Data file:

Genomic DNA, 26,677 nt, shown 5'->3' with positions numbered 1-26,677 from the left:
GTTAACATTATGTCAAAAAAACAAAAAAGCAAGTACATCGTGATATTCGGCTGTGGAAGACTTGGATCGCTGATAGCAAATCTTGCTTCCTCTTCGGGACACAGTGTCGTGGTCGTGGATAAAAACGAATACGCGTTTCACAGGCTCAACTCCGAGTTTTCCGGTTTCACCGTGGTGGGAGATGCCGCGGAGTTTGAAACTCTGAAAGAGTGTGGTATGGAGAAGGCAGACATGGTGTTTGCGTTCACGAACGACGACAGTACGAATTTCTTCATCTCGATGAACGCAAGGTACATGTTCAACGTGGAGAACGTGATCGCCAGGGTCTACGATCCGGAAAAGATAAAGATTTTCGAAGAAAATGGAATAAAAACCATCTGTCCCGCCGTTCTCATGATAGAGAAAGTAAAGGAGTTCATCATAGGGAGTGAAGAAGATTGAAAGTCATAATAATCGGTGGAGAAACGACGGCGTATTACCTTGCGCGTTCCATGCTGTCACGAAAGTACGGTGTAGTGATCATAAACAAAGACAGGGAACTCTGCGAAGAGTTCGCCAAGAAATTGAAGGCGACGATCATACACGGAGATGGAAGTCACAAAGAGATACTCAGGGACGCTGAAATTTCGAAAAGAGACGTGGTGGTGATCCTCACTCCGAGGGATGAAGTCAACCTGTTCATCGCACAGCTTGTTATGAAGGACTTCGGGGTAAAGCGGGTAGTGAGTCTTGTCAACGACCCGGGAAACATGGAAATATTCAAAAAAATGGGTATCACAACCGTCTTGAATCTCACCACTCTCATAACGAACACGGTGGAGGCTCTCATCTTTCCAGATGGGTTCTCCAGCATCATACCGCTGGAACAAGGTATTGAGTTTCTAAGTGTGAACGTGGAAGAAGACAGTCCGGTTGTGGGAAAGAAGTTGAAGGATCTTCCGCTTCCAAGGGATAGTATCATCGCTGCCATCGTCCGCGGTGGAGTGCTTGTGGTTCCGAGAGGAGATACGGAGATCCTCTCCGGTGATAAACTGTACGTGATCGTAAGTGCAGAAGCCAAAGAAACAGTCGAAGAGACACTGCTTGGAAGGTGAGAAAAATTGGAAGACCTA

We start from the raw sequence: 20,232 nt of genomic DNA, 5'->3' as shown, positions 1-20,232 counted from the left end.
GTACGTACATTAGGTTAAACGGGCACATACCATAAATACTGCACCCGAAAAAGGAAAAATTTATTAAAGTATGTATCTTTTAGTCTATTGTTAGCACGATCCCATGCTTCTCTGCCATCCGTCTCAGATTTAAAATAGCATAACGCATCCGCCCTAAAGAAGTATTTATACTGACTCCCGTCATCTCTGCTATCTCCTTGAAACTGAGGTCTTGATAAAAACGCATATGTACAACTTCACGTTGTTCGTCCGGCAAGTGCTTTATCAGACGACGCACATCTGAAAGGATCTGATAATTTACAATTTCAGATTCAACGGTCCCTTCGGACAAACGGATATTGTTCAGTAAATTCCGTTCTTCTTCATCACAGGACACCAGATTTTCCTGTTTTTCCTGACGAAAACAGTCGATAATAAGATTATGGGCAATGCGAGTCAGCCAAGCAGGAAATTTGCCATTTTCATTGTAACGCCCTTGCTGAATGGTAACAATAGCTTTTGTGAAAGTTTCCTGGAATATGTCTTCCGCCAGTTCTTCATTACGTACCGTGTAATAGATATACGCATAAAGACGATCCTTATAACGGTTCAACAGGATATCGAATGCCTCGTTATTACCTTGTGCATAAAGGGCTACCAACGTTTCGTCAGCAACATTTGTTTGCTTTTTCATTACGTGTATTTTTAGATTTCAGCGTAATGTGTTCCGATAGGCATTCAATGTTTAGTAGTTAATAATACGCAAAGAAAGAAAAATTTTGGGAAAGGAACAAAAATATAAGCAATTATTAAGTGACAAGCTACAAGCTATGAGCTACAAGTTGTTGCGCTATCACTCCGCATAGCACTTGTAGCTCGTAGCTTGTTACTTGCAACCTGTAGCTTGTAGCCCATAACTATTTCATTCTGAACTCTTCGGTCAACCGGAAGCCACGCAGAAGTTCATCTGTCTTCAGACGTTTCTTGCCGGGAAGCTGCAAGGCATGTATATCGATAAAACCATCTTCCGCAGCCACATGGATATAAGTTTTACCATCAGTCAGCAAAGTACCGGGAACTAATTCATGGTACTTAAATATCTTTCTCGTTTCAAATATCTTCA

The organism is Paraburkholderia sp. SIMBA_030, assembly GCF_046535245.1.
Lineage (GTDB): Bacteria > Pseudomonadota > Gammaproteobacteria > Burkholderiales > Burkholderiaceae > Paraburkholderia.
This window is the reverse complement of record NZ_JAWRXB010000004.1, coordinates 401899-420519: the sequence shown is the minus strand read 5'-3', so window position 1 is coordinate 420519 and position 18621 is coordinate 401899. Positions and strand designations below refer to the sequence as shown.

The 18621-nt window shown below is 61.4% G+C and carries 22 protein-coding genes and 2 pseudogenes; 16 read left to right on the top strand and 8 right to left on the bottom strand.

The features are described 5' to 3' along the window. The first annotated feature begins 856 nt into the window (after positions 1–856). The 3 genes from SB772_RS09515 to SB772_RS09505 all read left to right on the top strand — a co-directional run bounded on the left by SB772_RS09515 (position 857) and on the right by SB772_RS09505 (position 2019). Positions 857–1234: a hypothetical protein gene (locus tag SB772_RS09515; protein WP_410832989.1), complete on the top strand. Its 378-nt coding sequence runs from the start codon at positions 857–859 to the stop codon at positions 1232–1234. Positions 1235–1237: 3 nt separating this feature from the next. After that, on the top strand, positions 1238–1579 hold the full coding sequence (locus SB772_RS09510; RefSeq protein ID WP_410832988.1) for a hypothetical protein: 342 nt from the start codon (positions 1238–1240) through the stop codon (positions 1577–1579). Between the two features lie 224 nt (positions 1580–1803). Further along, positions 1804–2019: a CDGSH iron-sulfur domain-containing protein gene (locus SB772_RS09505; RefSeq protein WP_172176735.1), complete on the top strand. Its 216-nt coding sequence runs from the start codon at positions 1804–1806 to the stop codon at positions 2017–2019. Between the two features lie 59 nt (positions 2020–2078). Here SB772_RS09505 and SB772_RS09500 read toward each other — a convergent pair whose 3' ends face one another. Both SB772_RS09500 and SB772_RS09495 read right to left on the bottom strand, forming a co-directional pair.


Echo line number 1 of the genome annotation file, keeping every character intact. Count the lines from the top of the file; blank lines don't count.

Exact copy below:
Genomic DNA, 26,677 nt, shown 5'->3' with positions numbered 1-26,677 from the left: